June 1, 2016
The Honorable Dannel P. Malloy
Governor of the State of Connecticut
Dear Governor Malloy:
I write to provide you with financial statements in accordance with CGS, Section 3-115 for the General Fund and the Transportation Fund through April 30, 2016.
The Office of Policy and Management (OPM) reported in their May 20th letter that a General Fund deficit of $259.1 million is projected for Fiscal Year 2016. The deficit estimate is based on the April 29th consensus revenue forecast and is unchanged from last month. The Budget Reserve Fund holds a balance of $406 million. The Transportation Fund is expected to end Fiscal Year 2106 with a balance of $160.7 million, a deterioration of $19.3 million from operations this fiscal year. I am in general agreement with these estimates.
The major cause of the General Fund deficit is the underperformance of the income tax. The wage driven withholding component of the income tax has been rising at a 3.2 percent rate through April on a fiscal year-to-date basis. Withholding receipts have also been accelerating in May. However, the estimated and final payment components of the income tax that are highly dependent on non-wage income have posted negative growth through April. Estimated payments are running 4.4 percent below last fiscal year and final payments are down 1.2 percent. Stock market volatility that impacted Fiscal Year 2016 receipts were the strongest contributing factor in the decline. The total General Fund revenue shortfall for 2016 is projected to be $430 million. The attached Exhibit C has complete General Fund revenue data.
The General Fund revenue shortfall for Fiscal Year 2016 is partially offset
by spending that is $170.1 million below the budget plan. After accounting for
legislative action and your mitigation efforts, appropriation lapses are
expected to total $436.1 million in the General Fund. This would hold spending
growth this fiscal year to a rate of approximately 3 percent. The changes to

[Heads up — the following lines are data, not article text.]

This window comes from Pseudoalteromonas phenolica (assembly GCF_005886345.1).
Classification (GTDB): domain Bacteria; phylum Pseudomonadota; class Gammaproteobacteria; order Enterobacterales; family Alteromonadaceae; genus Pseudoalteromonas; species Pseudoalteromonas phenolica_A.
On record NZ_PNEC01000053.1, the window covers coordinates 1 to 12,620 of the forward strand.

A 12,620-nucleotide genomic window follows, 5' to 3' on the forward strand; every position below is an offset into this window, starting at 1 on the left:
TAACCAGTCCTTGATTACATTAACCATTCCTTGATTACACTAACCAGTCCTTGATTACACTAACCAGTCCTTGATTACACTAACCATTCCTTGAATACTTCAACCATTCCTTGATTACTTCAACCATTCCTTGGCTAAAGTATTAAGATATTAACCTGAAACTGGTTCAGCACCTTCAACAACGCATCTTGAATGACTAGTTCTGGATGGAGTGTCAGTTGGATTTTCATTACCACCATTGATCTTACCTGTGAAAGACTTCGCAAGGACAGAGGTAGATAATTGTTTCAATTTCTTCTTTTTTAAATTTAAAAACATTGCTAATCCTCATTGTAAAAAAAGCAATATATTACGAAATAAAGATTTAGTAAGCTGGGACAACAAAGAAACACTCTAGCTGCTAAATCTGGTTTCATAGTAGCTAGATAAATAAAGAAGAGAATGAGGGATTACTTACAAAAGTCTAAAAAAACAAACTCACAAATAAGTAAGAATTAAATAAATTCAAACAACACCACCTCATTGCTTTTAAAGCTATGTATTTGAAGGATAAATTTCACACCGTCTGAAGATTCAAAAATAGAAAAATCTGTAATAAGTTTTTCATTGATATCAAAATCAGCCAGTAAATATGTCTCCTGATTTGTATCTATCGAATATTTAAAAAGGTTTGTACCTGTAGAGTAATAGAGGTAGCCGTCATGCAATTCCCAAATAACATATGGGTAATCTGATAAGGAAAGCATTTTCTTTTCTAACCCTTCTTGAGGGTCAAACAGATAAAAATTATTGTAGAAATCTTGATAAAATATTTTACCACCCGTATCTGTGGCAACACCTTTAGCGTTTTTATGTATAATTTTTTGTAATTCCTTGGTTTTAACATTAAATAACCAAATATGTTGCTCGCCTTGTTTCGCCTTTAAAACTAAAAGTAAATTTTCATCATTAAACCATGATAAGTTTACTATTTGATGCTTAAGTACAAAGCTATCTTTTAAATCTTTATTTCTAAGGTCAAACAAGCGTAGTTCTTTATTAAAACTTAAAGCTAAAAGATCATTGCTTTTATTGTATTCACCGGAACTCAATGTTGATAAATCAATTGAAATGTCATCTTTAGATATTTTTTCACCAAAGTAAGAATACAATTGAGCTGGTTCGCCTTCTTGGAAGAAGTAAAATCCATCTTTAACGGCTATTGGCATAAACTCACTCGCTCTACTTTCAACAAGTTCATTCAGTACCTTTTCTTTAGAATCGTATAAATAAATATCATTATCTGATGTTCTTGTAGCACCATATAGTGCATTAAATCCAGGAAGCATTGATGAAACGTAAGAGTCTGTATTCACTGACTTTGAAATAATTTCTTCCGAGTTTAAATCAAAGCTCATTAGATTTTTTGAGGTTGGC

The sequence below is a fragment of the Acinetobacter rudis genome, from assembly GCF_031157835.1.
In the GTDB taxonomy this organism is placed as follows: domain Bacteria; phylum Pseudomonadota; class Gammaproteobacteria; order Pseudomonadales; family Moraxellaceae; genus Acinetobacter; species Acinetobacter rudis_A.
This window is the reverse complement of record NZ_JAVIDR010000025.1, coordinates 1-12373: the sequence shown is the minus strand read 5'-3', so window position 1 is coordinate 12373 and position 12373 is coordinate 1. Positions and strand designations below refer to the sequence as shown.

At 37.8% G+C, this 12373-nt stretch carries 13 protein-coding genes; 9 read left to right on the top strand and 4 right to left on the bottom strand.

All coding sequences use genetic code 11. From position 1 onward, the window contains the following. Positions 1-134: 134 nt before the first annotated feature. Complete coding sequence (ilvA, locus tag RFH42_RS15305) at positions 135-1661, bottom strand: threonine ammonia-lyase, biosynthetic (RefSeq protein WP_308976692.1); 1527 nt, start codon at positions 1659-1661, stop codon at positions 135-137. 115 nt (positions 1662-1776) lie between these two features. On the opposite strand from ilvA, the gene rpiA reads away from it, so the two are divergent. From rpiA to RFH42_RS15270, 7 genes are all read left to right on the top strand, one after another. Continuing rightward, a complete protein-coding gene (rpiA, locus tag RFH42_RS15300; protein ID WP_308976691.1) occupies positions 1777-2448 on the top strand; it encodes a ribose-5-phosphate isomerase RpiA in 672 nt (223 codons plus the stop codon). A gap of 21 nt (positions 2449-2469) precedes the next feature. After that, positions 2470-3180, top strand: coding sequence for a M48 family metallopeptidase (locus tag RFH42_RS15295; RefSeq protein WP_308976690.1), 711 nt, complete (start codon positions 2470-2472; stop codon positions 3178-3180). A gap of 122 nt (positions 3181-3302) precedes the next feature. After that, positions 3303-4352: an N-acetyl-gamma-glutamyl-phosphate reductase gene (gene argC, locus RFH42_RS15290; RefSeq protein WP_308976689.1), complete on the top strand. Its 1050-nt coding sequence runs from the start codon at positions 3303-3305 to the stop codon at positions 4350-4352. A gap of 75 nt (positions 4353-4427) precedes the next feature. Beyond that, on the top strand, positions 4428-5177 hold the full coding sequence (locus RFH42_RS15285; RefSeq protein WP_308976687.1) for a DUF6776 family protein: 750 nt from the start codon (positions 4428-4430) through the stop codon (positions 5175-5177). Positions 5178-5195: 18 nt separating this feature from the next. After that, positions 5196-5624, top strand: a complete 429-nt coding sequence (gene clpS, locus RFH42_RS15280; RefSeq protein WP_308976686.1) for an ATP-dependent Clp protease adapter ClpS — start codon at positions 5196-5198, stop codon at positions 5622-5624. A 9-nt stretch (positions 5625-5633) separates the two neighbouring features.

planned spending by agency are detailed on Exhibit D of this letter.
Connecticut’s economy continues to experience moderate growth. The latest job and wage report from the Department of Labor was positive. The Department reported that the state added 3,500 jobs in April 2016 to a level of 1,689,800. Statewide nonagricultural employment gains now tally 20,100 (1.20%, 1,675 per month) since April 2015. The initial announcement of a 300 job gain for March 2016 was revised upward to 1,000.
Connecticut’s unemployment rate was 5.7 percent in April; the national unemployment rate was 5.0 percent. Connecticut’s unemployment rate has continued to decline from a high of 9.5 percent in October 2010.
According to a May 10th release by the Warren Group, single family home sales in Connecticut grew by 20.9 percent in March from the same month last year. Connecticut recorded 2,139 single-family home sales in March 2016, the most sales in the month of March since 2007. Condominium sales were also strong growing 11.0 percent from last March with 564 new purchases.
Single-family home prices in Connecticut continued to be soft. The sales price dropped by 3 percent in March to $225,000 compared to $232,000 a year ago. Condominium prices also fell from $150,000 to $145,000, a 3.3 percent drop from last March.
Nationally, consumer spending data released this month has pointed to strong household spending. The Commerce Department reported strong retail sales numbers for April following a March decline. The April growth in consumer spending of 1.3% was the largest gain since March of 2015.
According to the May 27th second estimate by the Bureau of Economic Analysis, GDP in the 1st quarter of 2016 grew at a 0.8 percent annual rate. This is an upward revision from the 0.5 percent advance estimate. In the 4th quarter GDP expanded by 1.4 percent. The increase in real GDP in the first quarter primarily reflected positive contributions from personal consumption expenditures, residential fixed investment, and state and local government spending that were partly offset by negative contributions from nonresidential fixed investment, exports, private inventory investment, and federal government spending. Imports, which are a subtraction in the calculation of GDP, decreased.
Corporate profits were positive in the 1st quarter growing 0.3 percent, but were down 5.8 percent from the 1st quarter of 2015. The modest rebound came after two consecutive quarters of falling profits. Weakness in profits is likely contributing to the recent national pullback in business spending and hiring growth. The first quarter saw the steepest decline in fixed nonresidential investment—a proxy for U.S. business spending—since the tail end of the 2007-09 recession, including sharply lower spending on structures and equipment. Much, but far from all, of the weakness stems from the energy sector.
I also issue a Comprehensive Annual Financial Report (CAFR) as an accounting
supplement to the budgetary report. The CAFR includes financial statements for
all state funds and component units prepared in accordance with Generally
Accepted Accounting Principles (GAAP). From a balance sheet perspective, the
GAAP shortfall or unreserved fund balance in the General Fund was $793.2 million
as of June 30, 2015.
To view the data in Excel format, click here:
General Fund: A-D Transportation Fund: E-H
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